Government email security has surged since an October mandate from the Homeland Security Department.
The federal government is now using anti-phishing security on its emails at a higher rate than any major industry sector, according to a report released Thursday.
The study from the email security firm ValiMail comes roughly six months after the Homeland Security Department mandated the email security tool called DMARC for all federal agencies.
As of the first quarter of 2018, 68 percent of federal government email domains had the tool installed compared with only 50 percent of tech sector domains, 36 percent of bank domains, and 26 percent of health care sector domains.
The lowest adoption was among media companies where only 13 percent of email domains used DMARC.
That’s a big change from the final quarter of 2017, before the Homeland Security deadline, when government was near the bottom of the list with about 19 percent adoption.
ValiMail CEO Alexander Garcia-Tobar described that shift as evidence that “a well-thought-out, carefully crafted directive” can “be incredibly effective in turning a lagging sector into a leading one” when it comes to email security.
DMARC, which stands for Domain-based Message Authentication, Reporting and Conformance, pings a sender’s email domain—irs.gov, for example—and asks if the sender—say, firstname.lastname@example.org—is legitimate. If the domain says the sender is illegitimate, DMARC can send the email to the recipient’s spam folder or decline to deliver it entirely.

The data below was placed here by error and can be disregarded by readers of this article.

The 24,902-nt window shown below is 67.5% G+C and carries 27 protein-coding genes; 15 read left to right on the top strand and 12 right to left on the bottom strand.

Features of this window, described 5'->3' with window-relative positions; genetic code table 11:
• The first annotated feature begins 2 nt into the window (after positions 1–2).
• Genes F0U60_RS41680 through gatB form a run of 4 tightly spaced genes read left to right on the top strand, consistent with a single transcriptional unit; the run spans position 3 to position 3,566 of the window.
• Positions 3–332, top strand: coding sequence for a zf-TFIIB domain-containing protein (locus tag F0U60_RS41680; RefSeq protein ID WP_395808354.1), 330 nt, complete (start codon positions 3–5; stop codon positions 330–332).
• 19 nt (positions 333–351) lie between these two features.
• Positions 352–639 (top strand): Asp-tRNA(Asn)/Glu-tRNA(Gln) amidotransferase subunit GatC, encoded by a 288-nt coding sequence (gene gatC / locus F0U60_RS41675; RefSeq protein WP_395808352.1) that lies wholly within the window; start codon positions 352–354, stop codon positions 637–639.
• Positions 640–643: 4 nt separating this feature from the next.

DMARC must be installed on both email services to work. If it is, the tool will both prevent federal employees from opening phishing emails from spoofed accounts and prevent digital miscreants from spoofing federal domains to trick people into opening malicious emails.
More than 80 percent of commercial email inboxes are protected by DMARC because it’s standard among major providers including Google, Yahoo and Microsoft. That means shifting government email to DMARC will make it much tougher to spoof government accounts to launch phishing attacks against home and personal email addresses.
Therefore, installing DMARC on government systems makes it far more difficult to use those domains to target citizens’ personal accounts with phishing attacks or to use commercial email domains to target federal agencies.
The ValiMail study was based mostly on companies with over $1 billion in annual revenues. The analysts made exceptions for media and utilities.
“In general, companies in younger and more tech-forward industries are more likely to have deployed email authentication,” the study found. “Older, larger, and less tech-centric industries are less likely to have authentication in place—unless, like banks, they have significant legal and/or compliance reasons to defend their brands.”
A separate study released Wednesday by the Global Cyber Alliance found most major federal IT contractors aren’t actively using DMARC, which could make federal agencies more vulnerable.